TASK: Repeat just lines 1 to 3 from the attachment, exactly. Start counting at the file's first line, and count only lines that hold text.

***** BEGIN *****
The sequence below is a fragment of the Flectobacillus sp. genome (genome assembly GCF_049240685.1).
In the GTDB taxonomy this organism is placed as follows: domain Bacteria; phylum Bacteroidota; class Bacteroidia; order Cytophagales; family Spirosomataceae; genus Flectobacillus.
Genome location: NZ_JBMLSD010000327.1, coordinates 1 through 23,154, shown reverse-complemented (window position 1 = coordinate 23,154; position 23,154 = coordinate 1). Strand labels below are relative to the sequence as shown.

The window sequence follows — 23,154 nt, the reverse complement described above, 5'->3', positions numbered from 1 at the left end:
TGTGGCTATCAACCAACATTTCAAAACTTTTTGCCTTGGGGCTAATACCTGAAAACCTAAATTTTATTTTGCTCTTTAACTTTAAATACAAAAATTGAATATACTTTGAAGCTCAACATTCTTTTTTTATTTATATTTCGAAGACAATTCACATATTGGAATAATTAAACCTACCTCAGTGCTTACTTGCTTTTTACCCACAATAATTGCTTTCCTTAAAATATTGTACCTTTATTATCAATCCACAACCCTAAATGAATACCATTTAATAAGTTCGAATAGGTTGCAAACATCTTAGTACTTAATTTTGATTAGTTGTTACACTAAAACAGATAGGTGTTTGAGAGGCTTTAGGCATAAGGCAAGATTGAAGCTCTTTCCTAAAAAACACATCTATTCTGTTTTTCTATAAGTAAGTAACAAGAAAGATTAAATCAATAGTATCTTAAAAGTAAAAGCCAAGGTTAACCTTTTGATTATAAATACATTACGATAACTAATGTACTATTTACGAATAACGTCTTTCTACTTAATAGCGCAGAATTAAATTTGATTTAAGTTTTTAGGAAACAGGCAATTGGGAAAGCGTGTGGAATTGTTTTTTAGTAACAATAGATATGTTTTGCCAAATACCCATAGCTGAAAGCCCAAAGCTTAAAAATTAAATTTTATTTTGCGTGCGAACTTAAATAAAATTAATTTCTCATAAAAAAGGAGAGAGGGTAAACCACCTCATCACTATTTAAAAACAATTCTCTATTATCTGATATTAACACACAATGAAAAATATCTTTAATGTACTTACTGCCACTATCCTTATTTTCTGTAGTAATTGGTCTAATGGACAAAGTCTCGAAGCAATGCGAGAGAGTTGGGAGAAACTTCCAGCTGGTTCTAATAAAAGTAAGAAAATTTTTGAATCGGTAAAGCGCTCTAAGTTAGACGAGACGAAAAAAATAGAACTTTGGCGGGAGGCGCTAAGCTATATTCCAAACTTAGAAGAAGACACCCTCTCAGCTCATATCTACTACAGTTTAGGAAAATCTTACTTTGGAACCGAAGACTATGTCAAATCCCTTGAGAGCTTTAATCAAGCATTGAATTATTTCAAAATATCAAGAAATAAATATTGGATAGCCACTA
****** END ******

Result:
The sequence below is a fragment of the Flectobacillus sp. genome (genome assembly GCF_049240685.1).
In the GTDB taxonomy this organism is placed as follows: domain Bacteria; phylum Bacteroidota; class Bacteroidia; order Cytophagales; family Spirosomataceae; genus Flectobacillus.
Genome location: NZ_JBMLSD010000327.1, coordinates 1 through 23,154, shown reverse-complemented (window position 1 = coordinate 23,154; position 23,154 = coordinate 1). Strand labels below are relative to the sequence as shown.